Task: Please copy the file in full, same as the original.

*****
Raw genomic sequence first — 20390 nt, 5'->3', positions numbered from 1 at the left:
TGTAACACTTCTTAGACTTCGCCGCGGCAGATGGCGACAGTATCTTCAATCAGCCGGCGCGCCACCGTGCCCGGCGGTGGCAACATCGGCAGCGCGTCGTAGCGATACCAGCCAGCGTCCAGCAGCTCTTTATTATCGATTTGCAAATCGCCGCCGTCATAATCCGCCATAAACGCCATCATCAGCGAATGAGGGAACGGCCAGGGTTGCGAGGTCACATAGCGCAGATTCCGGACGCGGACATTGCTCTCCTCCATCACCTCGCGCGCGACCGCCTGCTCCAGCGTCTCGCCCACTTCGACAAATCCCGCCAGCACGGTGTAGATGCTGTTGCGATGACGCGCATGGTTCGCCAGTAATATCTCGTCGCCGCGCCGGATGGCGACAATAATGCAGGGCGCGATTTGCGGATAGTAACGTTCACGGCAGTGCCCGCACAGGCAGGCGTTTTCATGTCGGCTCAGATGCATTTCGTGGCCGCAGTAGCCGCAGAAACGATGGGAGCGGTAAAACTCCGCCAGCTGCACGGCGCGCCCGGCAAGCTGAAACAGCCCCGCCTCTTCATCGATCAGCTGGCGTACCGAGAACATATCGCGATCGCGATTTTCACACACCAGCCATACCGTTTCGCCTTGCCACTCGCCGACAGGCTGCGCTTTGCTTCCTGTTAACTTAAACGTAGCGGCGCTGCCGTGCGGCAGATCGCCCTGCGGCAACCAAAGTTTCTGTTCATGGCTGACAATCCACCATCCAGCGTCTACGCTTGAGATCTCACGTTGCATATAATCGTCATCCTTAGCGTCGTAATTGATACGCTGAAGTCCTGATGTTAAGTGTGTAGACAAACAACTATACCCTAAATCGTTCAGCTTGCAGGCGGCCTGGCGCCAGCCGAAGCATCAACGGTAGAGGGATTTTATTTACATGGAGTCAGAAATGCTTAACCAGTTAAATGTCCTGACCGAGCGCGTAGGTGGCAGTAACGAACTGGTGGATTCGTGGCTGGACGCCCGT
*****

Raw genomic sequence first — 20390 nt, 5'->3', positions numbered from 1 at the left:
TGTAACACTTCTTAGACTTCGCCGCGGCAGATGGCGACAGTATCTTCAATCAGCCGGCGCGCCACCGTGCCCGGCGGTGGCAACATCGGCAGCGCGTCGTAGCGATACCAGCCAGCGTCCAGCAGCTCTTTATTATCGATTTGCAAATCGCCGCCGTCATAATCCGCCATAAACGCCATCATCAGCGAATGAGGGAACGGCCAGGGTTGCGAGGTCACATAGCGCAGATTCCGGACGCGGACATTGCTCTCCTCCATCACCTCGCGCGCGACCGCCTGCTCCAGCGTCTCGCCCACTTCGACAAATCCCGCCAGCACGGTGTAGATGCTGTTGCGATGACGCGCATGGTTCGCCAGTAATATCTCGTCGCCGCGCCGGATGGCGACAATAATGCAGGGCGCGATTTGCGGATAGTAACGTTCACGGCAGTGCCCGCACAGGCAGGCGTTTTCATGTCGGCTCAGATGCATTTCGTGGCCGCAGTAGCCGCAGAAACGATGGGAGCGGTAAAACTCCGCCAGCTGCACGGCGCGCCCGGCAAGCTGAAACAGCCCCGCCTCTTCATCGATCAGCTGGCGTACCGAGAACATATCGCGATCGCGATTTTCACACACCAGCCATACCGTTTCGCCTTGCCACTCGCCGACAGGCTGCGCTTTGCTTCCTGTTAACTTAAACGTAGCGGCGCTGCCGTGCGGCAGATCGCCCTGCGGCAACCAAAGTTTCTGTTCATGGCTGACAATCCACCATCCAGCGTCTACGCTTGAGATCTCACGTTGCATATAATCGTCATCCTTAGCGTCGTAATTGATACGCTGAAGTCCTGATGTTAAGTGTGTAGACAAACAACTATACCCTAAATCGTTCAGCTTGCAGGCGGCCTGGCGCCAGCCGAAGCATCAACGGTAGAGGGATTTTATTTACATGGAGTCAGAAATGCTTAACCAGTTAAATGTCCTGACCGAGCGCGTAGGTGGCAGTAACGAACTGGTGGATTCGTGGCTGGACGCCCGT